Crime: juvenile and adult: Female-headed households are a minority of households, but they generate over seventy percent of the criminal class. The distinctive criminality of teens from broken homes stands out clearly in a criminological study sponsored by the National Institute of Child Health and Human Development (NICHHD), based on data collected from a nationally representative sample of more than 20,000 adolescents. Seventy-five percent of delinquents and most adult criminals are from broken homes, mostly female headed. A study by the Bureau of Justice Statistics showed that 72 percent of incarcerated juvenile delinquents grew up in broken homes. Baltimore, Maryland authorities found 60 percent of their juvenile criminals are from broken homes. More than two-thirds of the criminal minors handled by the Florida Division of Youth Services are from broken homes. Doctors Sheldon and Eleanor Glueck; (Harvard University) found the delinquency ratio of children living with mother only compared to living with father only to be about 3 to 1.
Fatherlessness and crime are linked not only due to a boys’ lack of dads but also due to growing up in a neighborhood in which marriage is no longer the norm. On Fathers’ Day 2008 Barak ObamaObama declared “Children who grow up without a father are five times more likely to live in poverty and commit crime, nine times more likely to drop out of school, and 20 times more likely to end up in prison.” And criminal kids become criminal adults. Up to 70 percent of adolescents charged with murder and of long-term prison inmates grew up in fatherless homes. The list is almost endless. Most young people who join gangs come from homes without fathers or any significant role models to enforce discipline. There is a pattern here. It is imperative to recognize the stability that fathers can and should bring to families and society. Millions of fathers can prevent crime more effectively than lesser numbers of cops and welfare “workers.”
Besides providing an alternative to work, welfare gives lawbreakers leisure to commit crime and to promote numerous anti-American cults and philosophies mentioned in David Kupelian’s marvelous book “The Snapping of the American Mind.” The best solution to crime and cults would be to cut off their financing ― welfare.
Realistic observations: Thomas Sowell said, “No society ever thrived because it has a large and growing class of parasites living off those who produce.” Taxpaying residents of states with generous benefits, like New York, California and Illinois are moving out (shades of “Atlas Shrugged.”) Welfare has a just and noble place in society ― feeding the aged, infirm and kids is fine, but call these programs what they are: charity. Advocates of indiscriminate handouts wrongly blame poverty and lack of education funding for social problems. These two straw men are associated with the problems, but do not cause them. Father-deprivation and institutional chivalry are much more important causes, occurring in two major, often overlapping communities—divorced households and never-married households. Once family status is controlled for, neither race nor income has effect on social problems. Half of America’s seven million poor families are so because of divorce, separation or out-of-wedlock births. In contrast, of America’s 50.4 million intact families, only 7% are poor. Almost 75% of children in single-parent families will experience poverty before the age of eleven, contrasted with 20% in two-parent families.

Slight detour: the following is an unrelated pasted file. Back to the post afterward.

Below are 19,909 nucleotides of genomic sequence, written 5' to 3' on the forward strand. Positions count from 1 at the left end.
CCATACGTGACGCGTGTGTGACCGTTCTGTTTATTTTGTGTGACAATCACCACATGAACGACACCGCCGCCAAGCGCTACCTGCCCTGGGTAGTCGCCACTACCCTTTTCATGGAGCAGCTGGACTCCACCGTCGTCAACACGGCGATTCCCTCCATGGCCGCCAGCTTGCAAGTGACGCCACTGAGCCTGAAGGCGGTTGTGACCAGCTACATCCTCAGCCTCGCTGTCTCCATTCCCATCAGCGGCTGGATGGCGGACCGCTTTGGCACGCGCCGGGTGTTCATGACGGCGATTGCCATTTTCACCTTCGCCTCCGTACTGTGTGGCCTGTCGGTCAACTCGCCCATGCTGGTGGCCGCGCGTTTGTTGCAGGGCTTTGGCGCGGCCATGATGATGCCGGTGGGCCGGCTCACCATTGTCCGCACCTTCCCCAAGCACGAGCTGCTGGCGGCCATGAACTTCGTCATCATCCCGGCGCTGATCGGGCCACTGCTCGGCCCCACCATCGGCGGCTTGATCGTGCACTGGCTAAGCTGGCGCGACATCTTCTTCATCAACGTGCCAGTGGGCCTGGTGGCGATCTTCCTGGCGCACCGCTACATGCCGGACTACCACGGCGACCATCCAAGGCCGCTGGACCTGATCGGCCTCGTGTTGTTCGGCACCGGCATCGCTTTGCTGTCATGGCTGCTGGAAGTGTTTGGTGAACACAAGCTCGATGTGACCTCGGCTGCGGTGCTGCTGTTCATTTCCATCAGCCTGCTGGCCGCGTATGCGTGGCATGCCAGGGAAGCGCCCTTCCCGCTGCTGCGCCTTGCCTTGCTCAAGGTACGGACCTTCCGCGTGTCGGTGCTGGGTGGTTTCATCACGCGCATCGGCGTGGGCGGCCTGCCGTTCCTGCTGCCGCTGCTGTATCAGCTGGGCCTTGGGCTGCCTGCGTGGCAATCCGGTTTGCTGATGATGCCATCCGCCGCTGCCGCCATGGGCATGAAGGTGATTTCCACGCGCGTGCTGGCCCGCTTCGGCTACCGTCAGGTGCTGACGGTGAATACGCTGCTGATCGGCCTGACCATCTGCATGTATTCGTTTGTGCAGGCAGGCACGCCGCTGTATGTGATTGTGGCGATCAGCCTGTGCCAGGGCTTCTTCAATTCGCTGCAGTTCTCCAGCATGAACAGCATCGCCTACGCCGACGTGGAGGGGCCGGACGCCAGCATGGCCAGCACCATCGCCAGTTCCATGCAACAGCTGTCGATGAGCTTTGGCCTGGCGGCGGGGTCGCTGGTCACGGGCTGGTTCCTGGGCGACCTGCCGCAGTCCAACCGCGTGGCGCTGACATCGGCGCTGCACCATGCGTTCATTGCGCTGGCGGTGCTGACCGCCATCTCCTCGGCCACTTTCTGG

We should connect the dots between welfare and its many results, between cause and effect. Long ago President Franklin D. Roosevelt said “To dole out relief in this way is to administer a narcotic, a subtle destroyer of the human spirit. It is inimical to the dictates of sound policy. It is in violation of the traditions of America.” Working people create livable communities, but welfare creates ghettos. Entering them is like crossing the river Styx. To paraphrase former Senator Jim DeMint: attacking recipients for accepting welfare’s largess is like criticizing a 4-year-old for eating ice cream for breakfast. Proper targets are enablers acquiescing to their wants: obliging politicians, administrators and divorce court judges. Moynihan said, “The issue of welfare is not what it costs those who provide it, but what it costs those who receive it.”
About the Author
Richard Doyle, a retired military and civilian air traffic controller and commercial pilot, is President of the Men’s Defense Association and author of Doyle’s War, Save the Males. He has a unique perspective on the subject; its easy availability, combined with misguided institutional chivalry, destroyed his erstwhile family ― and, he insists, many thousands of others.